It's safe to say the 2018 season did not go as planned for the Chicago Fire. After contending in 2017 thanks to the introduction of Bastian Schweinsteiger, the Fire took a considerable step back in 2018, losing much of the goodwill generated by an impressive run the season before.
It was a season where the Fire's weaknesses were exploited, over and over again. The team's lack of center backs forced Schweinsteiger into the role. A lack of wing depth was apparent all season. The team had no proven goalscorer besides Nemanja Nikolic. With the lack of depth, the Fire struggled to settle on a formation, and it showed.
All of these factors hit the Fire in the face at the exact same time, pushing them out of the playoff picture and back into mediocrity and, in Chicago, mediocrity isn't enough.
The 2019 group still has its weaknesses but there are also some considerable strengths. Can stars like Schweinsteiger, Dax McCarty and Nikolic guide the Fire back to the postseason, or will it prove time for a rebuild in Chicago?
How did the Chicago Fire perform in 2018?
2018 finish: 10th in the Eastern Conference (8-18-8), missed playoffs
The Fire were a whopping 18 points out of the playoff picture when all was said and done, concluding a season that was a major drop-off from the one prior. In particular, the Fire struggled to play well at home, winning just six times in Bridgeview while sputtering to a finish in second-to-last in the conference
Fire’s key offseason losses
Heading into 2018, you would have bet on young fullbacks Matt Polster and Brandon Vincent to be building blocks for years to come, but neither will be with the team in 2019. Polster moved on to Scottish club Rangers while Vincent opted to retire at just 24 years old. Their departures are big losses for the Fire, depriving them of two players that certainly looked to be a part of the present and the future.
They're not the only ones, though. Jonathan Campbell is also gone, now with the Seattle Sounders, as is Christian Dean, another player that retired prematurely. In terms of veteran departures, Michael de Leeuw, Luis Solignac and Yura Movsisyan had their options declined while stoppage-time goal-scorer extraordinaire Alan Gordon announced his retirement as well.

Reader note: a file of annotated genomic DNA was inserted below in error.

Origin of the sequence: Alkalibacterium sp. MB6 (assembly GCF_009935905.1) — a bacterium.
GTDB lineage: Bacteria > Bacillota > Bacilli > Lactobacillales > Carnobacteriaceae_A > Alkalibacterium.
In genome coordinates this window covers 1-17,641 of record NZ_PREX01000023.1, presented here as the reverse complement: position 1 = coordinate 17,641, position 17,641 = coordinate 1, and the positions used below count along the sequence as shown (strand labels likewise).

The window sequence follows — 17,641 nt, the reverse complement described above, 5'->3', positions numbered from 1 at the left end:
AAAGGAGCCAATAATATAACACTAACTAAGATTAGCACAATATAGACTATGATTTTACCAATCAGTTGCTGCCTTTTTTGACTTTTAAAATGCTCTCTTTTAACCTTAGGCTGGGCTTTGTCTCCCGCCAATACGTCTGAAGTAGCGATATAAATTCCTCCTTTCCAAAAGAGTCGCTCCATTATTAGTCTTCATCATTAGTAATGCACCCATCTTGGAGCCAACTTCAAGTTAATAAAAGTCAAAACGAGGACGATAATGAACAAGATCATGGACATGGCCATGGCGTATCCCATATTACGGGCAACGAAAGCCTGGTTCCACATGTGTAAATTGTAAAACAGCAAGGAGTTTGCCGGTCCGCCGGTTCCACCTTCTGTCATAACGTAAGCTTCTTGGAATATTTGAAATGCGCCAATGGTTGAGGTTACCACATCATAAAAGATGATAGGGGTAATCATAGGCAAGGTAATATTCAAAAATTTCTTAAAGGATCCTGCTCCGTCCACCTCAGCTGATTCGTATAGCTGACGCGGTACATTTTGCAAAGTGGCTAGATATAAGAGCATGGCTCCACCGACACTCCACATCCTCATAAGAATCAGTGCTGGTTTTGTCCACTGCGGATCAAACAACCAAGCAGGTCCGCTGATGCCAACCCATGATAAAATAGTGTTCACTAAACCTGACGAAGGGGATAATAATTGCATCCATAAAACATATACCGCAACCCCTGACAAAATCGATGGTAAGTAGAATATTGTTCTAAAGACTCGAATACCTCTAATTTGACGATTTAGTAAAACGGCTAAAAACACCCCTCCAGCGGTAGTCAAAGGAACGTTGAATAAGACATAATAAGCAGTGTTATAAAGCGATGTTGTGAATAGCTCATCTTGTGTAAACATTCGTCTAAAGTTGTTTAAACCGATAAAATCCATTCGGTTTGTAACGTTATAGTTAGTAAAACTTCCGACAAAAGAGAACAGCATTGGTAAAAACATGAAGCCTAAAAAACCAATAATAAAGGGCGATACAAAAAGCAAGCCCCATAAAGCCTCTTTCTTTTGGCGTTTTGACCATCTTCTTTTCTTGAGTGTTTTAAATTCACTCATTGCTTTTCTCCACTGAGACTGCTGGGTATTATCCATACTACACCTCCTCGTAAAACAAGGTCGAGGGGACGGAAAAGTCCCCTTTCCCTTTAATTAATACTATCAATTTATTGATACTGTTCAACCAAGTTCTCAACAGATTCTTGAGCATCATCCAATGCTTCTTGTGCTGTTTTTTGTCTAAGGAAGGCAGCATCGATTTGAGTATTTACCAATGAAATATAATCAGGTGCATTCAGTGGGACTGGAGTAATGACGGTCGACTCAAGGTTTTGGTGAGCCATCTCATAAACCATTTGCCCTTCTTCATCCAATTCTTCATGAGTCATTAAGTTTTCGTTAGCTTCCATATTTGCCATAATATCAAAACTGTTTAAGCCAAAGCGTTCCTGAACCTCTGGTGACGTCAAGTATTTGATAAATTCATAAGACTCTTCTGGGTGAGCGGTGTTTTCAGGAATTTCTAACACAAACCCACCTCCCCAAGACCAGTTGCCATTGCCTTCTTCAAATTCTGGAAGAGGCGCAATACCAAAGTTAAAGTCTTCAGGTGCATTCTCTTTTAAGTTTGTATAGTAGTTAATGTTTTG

Chicago Fire’s key offseason additions
The Fire knew that center back was an issue in 2018, and made sure to address that issue by bringing in Marcelo to lead the backline. The 29-year-old Brazilian comes from Sporting CP following a more successful stint with Portuguese side Rio Ave, making 198 appearances for the club.
The club also went outside MLS to sign Polish international Przemyslaw Frankowski, who is expected to slide right into a wide spot. Frankowski, 23, has earned four caps with Poland, but will need to step up actual production after providing 28 goals and 15 assists in 155 appearances with former club Jagiellonia Bialystok.
From within MLS, the Fire addressed their goalkeeping issue by adding MLS veteran David Ousted.
The Fire brought in U.S. national team forward C.J. Sapong from the Philadelphia Union to help bolster the forward corps while also bringing in Fabian Herbers and Amando Moreno for further depth.
Full Chicago Fire roster entering 2019 season
Goalkeepers: Stefan Cleveland, David Ousted, Richard Sanchez
Defenders: Jorge Corralles, Johan Kappelhof, Grant Lillard, Marcelo, Andre Reynolds II
Midfielders: Mo Adams, Brandt Bonico, Diego Campos, Raheem Edwards, Przemyslaw Frankowski, Jeremiah Gutjahr, Nicolas Hasler, Alexander Katai, Cristian Martinez, Dax McCarty, Djordje Mihailovic, Amando Moreno, Bastian Schweinsteiger
Forwards: Elliot Collier, Fabian Herbers, Nemanja Nikolic
Chicago Fire’s projected starting lineup
The Fire's front six are certainly a group worthy of a playoff contender. Up top, there's Nikolic, a former Golden Boot winner that has proven that he is a legitimate goalscorer at this level. On either side, Frankowski and Katai should provide a much-needed dose of creativity, while, after shining with the U.S. national team in January, Mihailovic appears to have taken that next step towards becoming a legitimate No. 10 for both club and country.
Behind them, Schweinsteiger and McCarty remain the team's glue for a variety of reasons, and it remains paramount that those two stay healthy. Schweinsteiger is getting up there in age, and McCarty is no youngster as well, but keeping those two together for long stretches will be vital in 2019.
The defense, though, is where questions lie. Neither Kappelhof nor Marcelo are hulking defenders and neither have shown to be overly athletic. The Fire will also be looking to get away with two converted fullbacks as Edwards and Campos slide into newer roles. And then there's Ousted, who hasn't been at the top of his game for several years and has been let go by both the Vancouver Whitecaps and D.C. United in recent years.
If the defense can hold up, the Fire have a chance to be good, but that's a big if for a team that still has deficiencies on the back line.
Chicago Fire’s national TV coverage
- LA Galaxy vs. Chicago Fire - Saturday, March 2 at 8 p.m. ET on FS1
- San Jose Earthquakes vs. Chicago Fire - Saturday, May 18 at 3:30 p.m. ET on Univision
- Chicago Fire vs. New York City FC - Saturday, May 25 at 3:30 p.m. ET on Univision
- Atlanta United vs. Chicago Fire - Saturday, June 1 at 6 p.m. ET on UniMas
- New York Red Bulls vs. Chicago Fire - Friday, June 28 at 8 p.m. ET on UniMas
- Chicago Fire vs. FC Dallas - Saturday, September 14 at 3:30 p.m. ET on Univision